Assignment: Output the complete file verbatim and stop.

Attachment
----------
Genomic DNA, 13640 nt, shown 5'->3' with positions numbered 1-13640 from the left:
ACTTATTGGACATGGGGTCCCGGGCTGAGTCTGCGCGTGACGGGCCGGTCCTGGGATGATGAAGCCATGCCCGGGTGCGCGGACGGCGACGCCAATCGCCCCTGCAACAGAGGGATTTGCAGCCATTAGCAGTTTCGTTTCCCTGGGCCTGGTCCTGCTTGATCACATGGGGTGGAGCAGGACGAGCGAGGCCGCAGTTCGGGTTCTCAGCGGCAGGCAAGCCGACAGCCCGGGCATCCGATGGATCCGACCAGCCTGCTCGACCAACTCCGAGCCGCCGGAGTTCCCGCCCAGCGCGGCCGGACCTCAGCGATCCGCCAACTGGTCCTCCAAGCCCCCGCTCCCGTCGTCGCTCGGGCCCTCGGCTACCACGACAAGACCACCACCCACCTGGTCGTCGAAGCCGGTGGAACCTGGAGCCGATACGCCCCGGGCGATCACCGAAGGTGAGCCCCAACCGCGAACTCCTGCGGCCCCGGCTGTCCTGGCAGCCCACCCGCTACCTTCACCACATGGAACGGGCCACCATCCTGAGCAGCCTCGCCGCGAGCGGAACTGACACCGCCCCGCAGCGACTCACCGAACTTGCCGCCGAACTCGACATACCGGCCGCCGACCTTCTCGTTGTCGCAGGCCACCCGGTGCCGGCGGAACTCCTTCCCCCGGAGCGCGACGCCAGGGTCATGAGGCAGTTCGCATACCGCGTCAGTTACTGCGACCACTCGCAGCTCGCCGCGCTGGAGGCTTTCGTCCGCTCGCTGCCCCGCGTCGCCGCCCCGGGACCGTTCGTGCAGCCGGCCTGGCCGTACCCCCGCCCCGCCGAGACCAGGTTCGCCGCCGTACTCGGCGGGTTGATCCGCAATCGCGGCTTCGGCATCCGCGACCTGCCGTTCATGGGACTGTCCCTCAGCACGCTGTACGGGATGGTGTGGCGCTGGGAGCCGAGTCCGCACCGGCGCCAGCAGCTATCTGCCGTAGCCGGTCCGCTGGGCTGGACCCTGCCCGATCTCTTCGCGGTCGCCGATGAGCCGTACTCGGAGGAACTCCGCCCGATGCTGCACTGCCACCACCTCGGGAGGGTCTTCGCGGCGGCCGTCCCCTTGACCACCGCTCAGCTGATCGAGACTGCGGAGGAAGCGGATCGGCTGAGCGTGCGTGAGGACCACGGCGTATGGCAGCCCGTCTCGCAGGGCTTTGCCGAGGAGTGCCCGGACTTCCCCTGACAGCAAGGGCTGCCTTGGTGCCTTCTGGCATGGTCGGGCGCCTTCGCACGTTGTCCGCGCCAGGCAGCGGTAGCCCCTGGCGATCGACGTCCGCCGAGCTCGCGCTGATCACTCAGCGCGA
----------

Genomic DNA, 13640 nt, shown 5'->3' with positions numbered 1-13640 from the left:
ACTTATTGGACATGGGGTCCCGGGCTGAGTCTGCGCGTGACGGGCCGGTCCTGGGATGATGAAGCCATGCCCGGGTGCGCGGACGGCGACGCCAATCGCCCCTGCAACAGAGGGATTTGCAGCCATTAGCAGTTTCGTTTCCCTGGGCCTGGTCCTGCTTGATCACATGGGGTGGAGCAGGACGAGCGAGGCCGCAGTTCGGGTTCTCAGCGGCAGGCAAGCCGACAGCCCGGGCATCCGATGGATCCGACCAGCCTGCTCGACCAACTCCGAGCCGCCGGAGTTCCCGCCCAGCGCGGCCGGACCTCAGCGATCCGCCAACTGGTCCTCCAAGCCCCCGCTCCCGTCGTCGCTCGGGCCCTCGGCTACCACGACAAGACCACCACCCACCTGGTCGTCGAAGCCGGTGGAACCTGGAGCCGATACGCCCCGGGCGATCACCGAAGGTGAGCCCCAACCGCGAACTCCTGCGGCCCCGGCTGTCCTGGCAGCCCACCCGCTACCTTCACCACATGGAACGGGCCACCATCCTGAGCAGCCTCGCCGCGAGCGGAACTGACACCGCCCCGCAGCGACTCACCGAACTTGCCGCCGAACTCGACATACCGGCCGCCGACCTTCTCGTTGTCGCAGGCCACCCGGTGCCGGCGGAACTCCTTCCCCCGGAGCGCGACGCCAGGGTCATGAGGCAGTTCGCATACCGCGTCAGTTACTGCGACCACTCGCAGCTCGCCGCGCTGGAGGCTTTCGTCCGCTCGCTGCCCCGCGTCGCCGCCCCGGGACCGTTCGTGCAGCCGGCCTGGCCGTACCCCCGCCCCGCCGAGACCAGGTTCGCCGCCGTACTCGGCGGGTTGATCCGCAATCGCGGCTTCGGCATCCGCGACCTGCCGTTCATGGGACTGTCCCTCAGCACGCTGTACGGGATGGTGTGGCGCTGGGAGCCGAGTCCGCACCGGCGCCAGCAGCTATCTGCCGTAGCCGGTCCGCTGGGCTGGACCCTGCCCGATCTCTTCGCGGTCGCCGATGAGCCGTACTCGGAGGAACTCCGCCCGATGCTGCACTGCCACCACCTCGGGAGGGTCTTCGCGGCGGCCGTCCCCTTGACCACCGCTCAGCTGATCGAGACTGCGGAGGAAGCGGATCGGCTGAGCGTGCGTGAGGACCACGGCGTATGGCAGCCCGTCTCGCAGGGCTTTGCCGAGGAGTGCCCGGACTTCCCCTGACAGCAAGGGCTGCCTTGGTGCCTTCTGGCATGGTCGGGCGCCTTCGCACGTTGTCCGCGCCAGGCAGCGGTAGCCCCTGGCGATCGACGTCCGCCGAGCTCGCGCTGATCACTCAGCGCGA